In a new book, MIT’s Ethan Zuckerman asserts that we need to overcome the Internet’s sorting tendencies and create tools to make ourselves ‘digital cosmopolitans.’
David Page, chair of the Whitehead Institute Task Force on Genetic Testing, Privacy and Public Policy, has been appointed to a special legislative committee created to grapple with the state's role in managing the use and dissemination of genetic information.
The Special Committee on Genetic Information Policy brings together Massachusetts legislators and experts in the fields of genetics, ethics, law and health policy. The co-chairs of the Committee are Reps. Harriette Chandler (D-Worcester) and Jay Kaufman (D-Lexington).
Scientists at Whitehead have played leading roles in the Human Genome Project (HGP), the international effort to identify all of the 100,000 genes that make up a human being. The new legislative committee will gather information from a variety of sources, helping lawmakers make public policy decisions arising from rapidly increasing knowledge of individuals' genetic profiles that will result from the HGP.
"The information generated by the Human Genome Project will have an impact on health care, employment, education, insurance, reproductive decisions and even the relationship between physicians and patients," Dr. Page said. "The goal of the Whitehead Task Force has been to encourage broad public discussion about the changes ahead and to provide a resource for those in the community with specific questions about the scientific advances underlying those changes." Dr. Page is associate professor of biology and associate director of the Whitehead/MIT Center for Genome Research.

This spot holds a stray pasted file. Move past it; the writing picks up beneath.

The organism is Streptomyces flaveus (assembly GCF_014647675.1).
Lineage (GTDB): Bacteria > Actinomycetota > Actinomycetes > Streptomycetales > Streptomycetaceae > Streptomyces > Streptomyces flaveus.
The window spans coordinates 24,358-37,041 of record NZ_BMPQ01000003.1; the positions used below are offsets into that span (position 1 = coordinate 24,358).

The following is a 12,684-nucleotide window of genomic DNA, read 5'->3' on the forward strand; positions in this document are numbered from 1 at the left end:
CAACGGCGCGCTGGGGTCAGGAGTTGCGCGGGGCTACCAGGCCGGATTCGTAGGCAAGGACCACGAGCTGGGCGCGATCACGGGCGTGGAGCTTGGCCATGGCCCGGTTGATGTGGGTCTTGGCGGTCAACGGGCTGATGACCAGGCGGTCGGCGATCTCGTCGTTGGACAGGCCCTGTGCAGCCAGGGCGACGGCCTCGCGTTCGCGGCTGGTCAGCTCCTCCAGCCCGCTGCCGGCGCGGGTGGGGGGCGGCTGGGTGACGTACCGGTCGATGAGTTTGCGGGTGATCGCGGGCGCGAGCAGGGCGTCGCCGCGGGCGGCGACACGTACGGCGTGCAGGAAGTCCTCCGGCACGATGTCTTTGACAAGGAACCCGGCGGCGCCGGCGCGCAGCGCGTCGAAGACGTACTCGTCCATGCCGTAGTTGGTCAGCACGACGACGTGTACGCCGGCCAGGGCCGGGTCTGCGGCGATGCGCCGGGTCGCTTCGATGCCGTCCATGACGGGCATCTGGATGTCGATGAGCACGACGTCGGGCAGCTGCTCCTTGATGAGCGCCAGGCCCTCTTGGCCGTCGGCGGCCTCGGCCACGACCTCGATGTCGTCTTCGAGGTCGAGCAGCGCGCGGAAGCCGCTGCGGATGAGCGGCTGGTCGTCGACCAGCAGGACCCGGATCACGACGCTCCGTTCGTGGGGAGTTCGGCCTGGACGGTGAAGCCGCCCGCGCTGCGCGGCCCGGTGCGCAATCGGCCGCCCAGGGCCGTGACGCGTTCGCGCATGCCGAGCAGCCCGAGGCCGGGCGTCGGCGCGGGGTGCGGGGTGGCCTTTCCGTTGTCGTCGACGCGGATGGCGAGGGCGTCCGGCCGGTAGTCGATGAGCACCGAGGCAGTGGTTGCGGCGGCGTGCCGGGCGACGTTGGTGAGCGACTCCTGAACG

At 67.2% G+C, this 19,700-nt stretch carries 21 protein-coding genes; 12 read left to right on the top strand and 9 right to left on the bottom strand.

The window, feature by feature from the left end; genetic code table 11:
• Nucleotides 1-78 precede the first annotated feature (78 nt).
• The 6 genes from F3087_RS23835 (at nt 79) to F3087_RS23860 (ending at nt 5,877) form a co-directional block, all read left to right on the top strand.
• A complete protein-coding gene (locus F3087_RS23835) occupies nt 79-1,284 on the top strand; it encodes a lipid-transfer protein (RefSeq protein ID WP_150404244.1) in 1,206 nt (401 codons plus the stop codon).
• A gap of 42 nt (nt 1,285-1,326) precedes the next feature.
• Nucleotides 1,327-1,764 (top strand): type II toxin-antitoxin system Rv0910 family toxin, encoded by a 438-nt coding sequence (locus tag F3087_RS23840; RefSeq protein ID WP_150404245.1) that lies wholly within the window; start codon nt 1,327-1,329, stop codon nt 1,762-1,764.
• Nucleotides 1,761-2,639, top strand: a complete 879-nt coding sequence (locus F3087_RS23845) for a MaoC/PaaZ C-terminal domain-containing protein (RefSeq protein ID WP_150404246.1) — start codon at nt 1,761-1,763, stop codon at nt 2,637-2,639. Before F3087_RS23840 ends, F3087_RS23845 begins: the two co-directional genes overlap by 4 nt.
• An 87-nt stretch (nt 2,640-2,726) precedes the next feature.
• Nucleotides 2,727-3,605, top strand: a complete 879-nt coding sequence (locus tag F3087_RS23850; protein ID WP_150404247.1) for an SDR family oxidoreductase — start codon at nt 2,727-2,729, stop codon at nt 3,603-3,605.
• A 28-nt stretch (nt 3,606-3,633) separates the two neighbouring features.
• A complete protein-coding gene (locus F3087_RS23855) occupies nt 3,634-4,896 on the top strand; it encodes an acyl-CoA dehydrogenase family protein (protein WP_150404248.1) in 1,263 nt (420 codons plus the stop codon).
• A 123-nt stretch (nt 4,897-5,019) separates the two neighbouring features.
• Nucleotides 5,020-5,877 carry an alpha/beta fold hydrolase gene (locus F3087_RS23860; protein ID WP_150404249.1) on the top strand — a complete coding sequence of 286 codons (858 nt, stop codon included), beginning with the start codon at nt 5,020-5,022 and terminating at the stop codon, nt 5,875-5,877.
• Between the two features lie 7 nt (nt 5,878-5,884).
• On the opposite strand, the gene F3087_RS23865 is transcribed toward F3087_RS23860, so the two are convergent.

"As scientists, public responsibility means we need to say what the potential power of this technology is, alerting the people who control the legal system and making people aware of the potential problems," said Gerald Fink, director of the Whitehead Institute. "Doctors are going to have a lot more predictive information, and so are insurance companies and employers. People at Whitehead and MIT are performing an important public service in being proactive about this."
Rep. Kaufman said, "With improved diagnosis, treatment and prevention of human disease made possible by the mapping of the human genome, the benefits are clearly enormous. But along with that comes a real and pressing need to ensure safe and responsible use of genetic information."
The Special Committee on Genetic Information Policy grew out of a series of discussions co-sponsored by the Whitehead Institute Task Force on Genetic Testing, Privacy and Public Policy and Rep. John E. McDonough, House chair of the Joint Committee on Health Care, and Sen. Marc Pacheco, former Senate chair of the Health Care Committee (Tech Talk, November 8, 1995).
Eve Nichols, coordinator of the Whitehead Task Force, said the group's other outreach activities have included co-sponsoring an educational program for insurance executives with the Massachusetts Commissioner of Insurance in January, and conducting special briefings on the HGP for members of the attorney general's office and key state commissioners, as well as the state's Superior Court judges. The Whitehead Task Force also sponsored a roundtable discussion on genetic testing and genetic privacy with consumer representatives and health care providers. Future plans include a presentation in June titled "Genetic Testing: The New Legal Frontier," for the Northeast Regional Meeting of the American College of Trial Lawyers.
A version of this article appeared in MIT Tech Talk on March 6, 1996.